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ABSTRACT: Desorption electrospray ionization (DESI), an ambient mass spectrometry technique, is used for trace detection of the explosives trinitrohexahydro-1,3,5-triazine (RDX), octahydro-1,3,5,7-tetranitro-1,3,5,7-tetrazocine (HMX), 2,4,6-trinitrotoluene (TNT), Pentaerythritol tetranitrate (PETN), and their plastic compositions (Composition C-4, Semtex-H, Detasheet) directly from a wide variety of surfaces (metal, plastic, paper, polymer) without sample preparation or pretreatment. Analysis of the explosives is performed under ambient conditions from virtually any surface in very short times (<5 s) including confirmatory tandem mass spectrometry (MS/MS) experiments, while retaining the sensitivity and specificity that mass spectrometry offers. Increased selectivity is obtained both by MS/MS and by performing additional experiments in which additives are included in the spray solvent. These reactive DESI experiments (reactions accompanying desorption) produce such ions as the chloride and trifluoroacetate adducts of RDX and HMX or the Meisenheimer complex of TNT. Desorption atmospheric pressure chemical ionization, a variant of DESI that uses gas-phase ions generated by atmospheric pressure corona discharges of toluene or other organic compounds, provides evidence for a heterogeneous-phase (gaseous ion/absorbed analyte) charge-transfer mechanism of DESI ionization in the case of explosives. Plastic explosives on surfaces were analyzed directly as fingerprints, without sample preparation, to test DESI as a possible method for in situ detection of explosives-contaminated surfaces. DESI also allowed detection of explosives in complex matrixes, including lubricants, household cleaners, vinegar, and diesel fuel. Absolute limits of detection for the neat explosives were subnanogram in all cases and subpicogram in the case of TNT. The DESI response was linear over 3 orders of magnitude for TNT. Quantification of RDX on paper gave a precision (RSD) of 2.3%. Pure water could be used as the spray solution for DESI, and it showed ionization efficiencies for RDX in the negative ion mode similar to that given by methanol/water. DESI represents a simple and rapid way to detect explosives in situ with high sensitivity and specificity and is especially useful when they are present in complex mixtures or in trace amounts on ordinary environmental surfaces.Analytical Chemistry 12/2005; 77(21):6755-64. · 5.70 Impact Factor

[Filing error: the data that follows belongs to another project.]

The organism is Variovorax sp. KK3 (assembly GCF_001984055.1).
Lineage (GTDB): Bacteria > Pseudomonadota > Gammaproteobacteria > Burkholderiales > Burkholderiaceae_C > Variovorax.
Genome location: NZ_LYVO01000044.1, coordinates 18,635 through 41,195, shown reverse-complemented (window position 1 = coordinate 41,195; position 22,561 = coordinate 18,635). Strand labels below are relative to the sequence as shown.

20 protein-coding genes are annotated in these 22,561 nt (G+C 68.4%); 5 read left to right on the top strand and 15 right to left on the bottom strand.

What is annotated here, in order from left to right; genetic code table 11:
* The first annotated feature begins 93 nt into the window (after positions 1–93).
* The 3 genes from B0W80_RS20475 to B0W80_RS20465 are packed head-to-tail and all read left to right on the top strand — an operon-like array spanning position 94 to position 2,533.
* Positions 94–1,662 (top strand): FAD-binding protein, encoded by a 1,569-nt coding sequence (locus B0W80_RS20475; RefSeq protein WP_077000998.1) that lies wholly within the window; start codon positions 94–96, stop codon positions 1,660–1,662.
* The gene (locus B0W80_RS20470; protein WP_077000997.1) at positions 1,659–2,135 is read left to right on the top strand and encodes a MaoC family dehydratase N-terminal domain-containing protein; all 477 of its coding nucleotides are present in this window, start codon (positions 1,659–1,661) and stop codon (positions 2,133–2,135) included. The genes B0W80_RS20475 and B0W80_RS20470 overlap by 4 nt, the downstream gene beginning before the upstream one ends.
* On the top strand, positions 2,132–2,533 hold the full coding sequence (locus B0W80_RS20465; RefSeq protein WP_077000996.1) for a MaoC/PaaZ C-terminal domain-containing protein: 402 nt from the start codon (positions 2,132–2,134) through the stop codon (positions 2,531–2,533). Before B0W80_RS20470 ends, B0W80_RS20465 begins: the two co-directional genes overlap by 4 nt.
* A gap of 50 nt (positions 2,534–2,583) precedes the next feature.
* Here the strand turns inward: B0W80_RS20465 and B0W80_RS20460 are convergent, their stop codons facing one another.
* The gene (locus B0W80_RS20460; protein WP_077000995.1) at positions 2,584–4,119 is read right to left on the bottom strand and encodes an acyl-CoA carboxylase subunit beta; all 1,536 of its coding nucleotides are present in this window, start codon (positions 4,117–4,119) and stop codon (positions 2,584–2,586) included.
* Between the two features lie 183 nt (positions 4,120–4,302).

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ABSTRACT: Desorption electrospray ionization (DESI) allows mass spectrometry to be used for on-line high-throughput monitoring of pharmaceutical samples in the ambient environment, without prior sample preparation. Positive and negative ion DESI are used to characterize the active ingredients in pharmaceutical samples formulated as tablets, ointments, and liquids. Compounds of a wide variety of chemical types are detected in these complex matrices. The effects on analytical performance of operating parameters, including the electrospray high voltage, heated capillary temperature, solvent infusion rate, and solvent composition, are evaluated and optimized. In addition to experiments in which a simple solvent is sprayed onto the solid analyte samples, reactive desorption is performed by adding reagents to the solvent spray to generate particularly stable or characteristic ions with the analytes of interest. A variable-speed moving belt was built for high-throughput sampling and used to provide rapid qualitative and semiquantitative information on drug constituents in tablets. Sampling rates as high as 3 samples/s are achieved in the ambient environment. Relative standard deviations of the relative ion abundances for major components in the mass spectra are in the range of 2-8%. Impurities and components present at levels as low as approximately 0.1% are identified and carryover effects are minimized in high-throughput on-line analysis of pharmaceutical samples.Analytical Chemistry 12/2005; 77(21):6915-27. · 5.70 Impact Factor